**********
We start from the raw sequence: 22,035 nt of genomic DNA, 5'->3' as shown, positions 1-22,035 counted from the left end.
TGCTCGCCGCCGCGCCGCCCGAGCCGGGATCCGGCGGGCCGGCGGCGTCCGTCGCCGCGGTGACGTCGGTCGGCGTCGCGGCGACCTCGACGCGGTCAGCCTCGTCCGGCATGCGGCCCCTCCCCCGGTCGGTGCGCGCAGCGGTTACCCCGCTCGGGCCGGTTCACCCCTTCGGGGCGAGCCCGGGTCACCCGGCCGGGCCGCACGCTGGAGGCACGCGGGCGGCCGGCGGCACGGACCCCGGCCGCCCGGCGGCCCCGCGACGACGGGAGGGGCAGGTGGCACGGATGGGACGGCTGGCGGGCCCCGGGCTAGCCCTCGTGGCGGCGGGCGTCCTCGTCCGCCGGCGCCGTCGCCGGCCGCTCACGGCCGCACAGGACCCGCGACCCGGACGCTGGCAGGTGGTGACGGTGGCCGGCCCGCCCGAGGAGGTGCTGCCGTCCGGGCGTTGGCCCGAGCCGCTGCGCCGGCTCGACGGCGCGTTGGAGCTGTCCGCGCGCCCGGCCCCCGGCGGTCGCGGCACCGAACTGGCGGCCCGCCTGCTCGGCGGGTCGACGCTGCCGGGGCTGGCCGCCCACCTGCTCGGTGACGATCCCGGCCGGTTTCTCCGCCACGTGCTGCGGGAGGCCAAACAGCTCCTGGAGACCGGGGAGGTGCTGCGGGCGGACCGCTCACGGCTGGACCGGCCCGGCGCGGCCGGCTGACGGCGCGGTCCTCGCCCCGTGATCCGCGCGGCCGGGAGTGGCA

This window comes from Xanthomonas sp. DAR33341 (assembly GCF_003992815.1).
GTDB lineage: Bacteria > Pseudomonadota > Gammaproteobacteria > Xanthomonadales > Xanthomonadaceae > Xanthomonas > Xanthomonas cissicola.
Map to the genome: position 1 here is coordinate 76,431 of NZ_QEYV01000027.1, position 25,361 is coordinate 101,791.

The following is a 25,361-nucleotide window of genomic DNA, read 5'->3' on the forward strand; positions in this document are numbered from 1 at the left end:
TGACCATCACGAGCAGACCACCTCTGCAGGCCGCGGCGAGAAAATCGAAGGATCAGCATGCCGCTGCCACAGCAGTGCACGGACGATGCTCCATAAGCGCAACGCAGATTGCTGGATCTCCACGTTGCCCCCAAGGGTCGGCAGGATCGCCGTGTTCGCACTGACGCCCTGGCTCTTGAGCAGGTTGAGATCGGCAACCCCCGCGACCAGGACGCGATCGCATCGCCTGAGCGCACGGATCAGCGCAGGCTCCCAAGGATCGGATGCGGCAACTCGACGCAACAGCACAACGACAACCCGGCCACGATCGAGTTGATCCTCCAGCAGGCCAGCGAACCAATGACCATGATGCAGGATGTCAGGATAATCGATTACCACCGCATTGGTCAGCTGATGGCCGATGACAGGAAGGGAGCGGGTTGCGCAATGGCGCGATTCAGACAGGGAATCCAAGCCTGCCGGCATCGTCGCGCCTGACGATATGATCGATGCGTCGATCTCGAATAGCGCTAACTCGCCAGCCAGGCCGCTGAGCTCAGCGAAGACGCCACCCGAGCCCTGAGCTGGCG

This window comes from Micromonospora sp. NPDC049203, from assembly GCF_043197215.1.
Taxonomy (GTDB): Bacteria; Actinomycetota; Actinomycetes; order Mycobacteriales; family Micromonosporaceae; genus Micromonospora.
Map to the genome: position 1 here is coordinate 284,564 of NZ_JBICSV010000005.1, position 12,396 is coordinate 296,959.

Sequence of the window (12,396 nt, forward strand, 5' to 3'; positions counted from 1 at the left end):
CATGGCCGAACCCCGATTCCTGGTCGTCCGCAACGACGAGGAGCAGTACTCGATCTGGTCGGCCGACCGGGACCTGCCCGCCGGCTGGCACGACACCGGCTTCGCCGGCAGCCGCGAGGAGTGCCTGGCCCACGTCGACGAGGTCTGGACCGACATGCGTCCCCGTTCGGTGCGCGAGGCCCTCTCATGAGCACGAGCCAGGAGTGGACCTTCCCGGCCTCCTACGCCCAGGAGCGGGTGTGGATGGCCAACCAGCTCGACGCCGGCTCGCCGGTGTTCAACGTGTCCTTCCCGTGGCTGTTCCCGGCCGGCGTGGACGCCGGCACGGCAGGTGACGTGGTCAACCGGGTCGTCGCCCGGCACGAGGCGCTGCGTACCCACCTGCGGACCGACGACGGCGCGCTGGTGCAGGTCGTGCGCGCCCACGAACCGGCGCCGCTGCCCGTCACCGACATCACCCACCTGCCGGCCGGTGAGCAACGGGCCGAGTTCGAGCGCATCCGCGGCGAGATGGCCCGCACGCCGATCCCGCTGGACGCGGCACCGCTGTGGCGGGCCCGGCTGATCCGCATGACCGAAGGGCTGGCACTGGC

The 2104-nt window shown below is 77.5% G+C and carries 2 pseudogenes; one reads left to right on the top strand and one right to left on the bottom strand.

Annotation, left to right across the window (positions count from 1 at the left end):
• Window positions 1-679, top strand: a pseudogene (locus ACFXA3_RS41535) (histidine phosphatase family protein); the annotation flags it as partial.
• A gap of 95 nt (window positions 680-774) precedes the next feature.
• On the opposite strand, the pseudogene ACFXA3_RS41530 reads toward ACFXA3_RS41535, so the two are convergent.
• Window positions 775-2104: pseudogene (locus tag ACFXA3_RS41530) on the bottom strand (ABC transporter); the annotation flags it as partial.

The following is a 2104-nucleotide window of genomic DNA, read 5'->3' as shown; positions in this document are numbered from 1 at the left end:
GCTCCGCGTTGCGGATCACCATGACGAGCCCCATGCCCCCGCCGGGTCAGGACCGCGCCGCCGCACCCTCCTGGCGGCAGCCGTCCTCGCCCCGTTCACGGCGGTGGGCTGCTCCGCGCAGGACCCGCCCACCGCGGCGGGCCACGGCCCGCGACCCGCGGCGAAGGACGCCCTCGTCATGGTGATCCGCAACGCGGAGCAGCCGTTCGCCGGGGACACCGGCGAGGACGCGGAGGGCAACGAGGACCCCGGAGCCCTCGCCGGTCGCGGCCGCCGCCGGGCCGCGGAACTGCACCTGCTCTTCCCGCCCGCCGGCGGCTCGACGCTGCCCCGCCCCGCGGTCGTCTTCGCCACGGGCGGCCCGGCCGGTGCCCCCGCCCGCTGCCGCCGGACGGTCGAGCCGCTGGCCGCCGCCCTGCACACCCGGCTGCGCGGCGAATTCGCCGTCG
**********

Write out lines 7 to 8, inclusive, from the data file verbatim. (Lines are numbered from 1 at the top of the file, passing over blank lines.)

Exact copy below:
TGACCATCACGAGCAGACCACCTCTGCAGGCCGCGGCGAGAAAATCGAAGGATCAGCATGCCGCTGCCACAGCAGTGCACGGACGATGCTCCATAAGCGCAACGCAGATTGCTGGATCTCCACGTTGCCCCCAAGGGTCGGCAGGATCGCCGTGTTCGCACTGACGCCCTGGCTCTTGAGCAGGTTGAGATCGGCAACCCCCGCGACCAGGACGCGATCGCATCGCCTGAGCGCACGGATCAGCGCAGGCTCCCAAGGATCGGATGCGGCAACTCGACGCAACAGCACAACGACAACCCGGCCACGATCGAGTTGATCCTCCAGCAGGCCAGCGAACCAATGACCATGATGCAGGATGTCAGGATAATCGATTACCACCGCATTGGTCAGCTGATGGCCGATGACAGGAAGGGAGCGGGTTGCGCAATGGCGCGATTCAGACAGGGAATCCAAGCCTGCCGGCATCGTCGCGCCTGACGATATGATCGATGCGTCGATCTCGAATAGCGCTAACTCGCCAGCCAGGCCGCTGAGCTCAGCGAAGACGCCACCCGAGCCCTGAGCTGGCG

This window comes from Micromonospora sp. NPDC049203, from assembly GCF_043197215.1.